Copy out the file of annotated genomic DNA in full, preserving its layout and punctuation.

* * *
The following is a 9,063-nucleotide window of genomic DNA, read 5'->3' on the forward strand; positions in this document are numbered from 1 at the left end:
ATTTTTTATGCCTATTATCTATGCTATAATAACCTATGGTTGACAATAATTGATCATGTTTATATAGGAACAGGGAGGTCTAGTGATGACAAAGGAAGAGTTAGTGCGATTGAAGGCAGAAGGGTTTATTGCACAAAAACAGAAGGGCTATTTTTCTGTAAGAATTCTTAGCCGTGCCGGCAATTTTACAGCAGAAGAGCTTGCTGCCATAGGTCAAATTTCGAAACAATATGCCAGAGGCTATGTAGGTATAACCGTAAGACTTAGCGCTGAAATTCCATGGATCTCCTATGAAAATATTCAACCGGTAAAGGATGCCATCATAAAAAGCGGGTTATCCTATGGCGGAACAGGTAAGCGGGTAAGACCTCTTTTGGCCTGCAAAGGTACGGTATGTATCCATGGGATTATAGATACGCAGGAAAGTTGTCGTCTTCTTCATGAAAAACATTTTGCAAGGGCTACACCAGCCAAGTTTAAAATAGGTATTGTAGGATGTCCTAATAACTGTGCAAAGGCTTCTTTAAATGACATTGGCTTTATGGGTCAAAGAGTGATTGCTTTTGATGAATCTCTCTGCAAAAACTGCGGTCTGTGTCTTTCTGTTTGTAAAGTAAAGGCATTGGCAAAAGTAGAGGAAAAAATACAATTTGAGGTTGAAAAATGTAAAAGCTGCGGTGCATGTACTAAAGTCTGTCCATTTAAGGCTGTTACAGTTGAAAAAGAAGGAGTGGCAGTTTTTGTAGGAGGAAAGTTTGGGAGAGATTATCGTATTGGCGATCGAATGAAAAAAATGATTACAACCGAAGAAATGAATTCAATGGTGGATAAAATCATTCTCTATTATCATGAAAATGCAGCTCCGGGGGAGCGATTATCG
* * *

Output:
The following is a 9,063-nucleotide window of genomic DNA, read 5'->3' on the forward strand; positions in this document are numbered from 1 at the left end:
ATTTTTTATGCCTATTATCTATGCTATAATAACCTATGGTTGACAATAATTGATCATGTTTATATAGGAACAGGGAGGTCTAGTGATGACAAAGGAAGAGTTAGTGCGATTGAAGGCAGAAGGGTTTATTGCACAAAAACAGAAGGGCTATTTTTCTGTAAGAATTCTTAGCCGTGCCGGCAATTTTACAGCAGAAGAGCTTGCTGCCATAGGTCAAATTTCGAAACAATATGCCAGAGGCTATGTAGGTATAACCGTAAGACTTAGCGCTGAAATTCCATGGATCTCCTATGAAAATATTCAACCGGTAAAGGATGCCATCATAAAAAGCGGGTTATCCTATGGCGGAACAGGTAAGCGGGTAAGACCTCTTTTGGCCTGCAAAGGTACGGTATGTATCCATGGGATTATAGATACGCAGGAAAGTTGTCGTCTTCTTCATGAAAAACATTTTGCAAGGGCTACACCAGCCAAGTTTAAAATAGGTATTGTAGGATGTCCTAATAACTGTGCAAAGGCTTCTTTAAATGACATTGGCTTTATGGGTCAAAGAGTGATTGCTTTTGATGAATCTCTCTGCAAAAACTGCGGTCTGTGTCTTTCTGTTTGTAAAGTAAAGGCATTGGCAAAAGTAGAGGAAAAAATACAATTTGAGGTTGAAAAATGTAAAAGCTGCGGTGCATGTACTAAAGTCTGTCCATTTAAGGCTGTTACAGTTGAAAAAGAAGGAGTGGCAGTTTTTGTAGGAGGAAAGTTTGGGAGAGATTATCGTATTGGCGATCGAATGAAAAAAATGATTACAACCGAAGAAATGAATTCAATGGTGGATAAAATCATTCTCTATTATCATGAAAATGCAGCTCCGGGGGAGCGATTATCG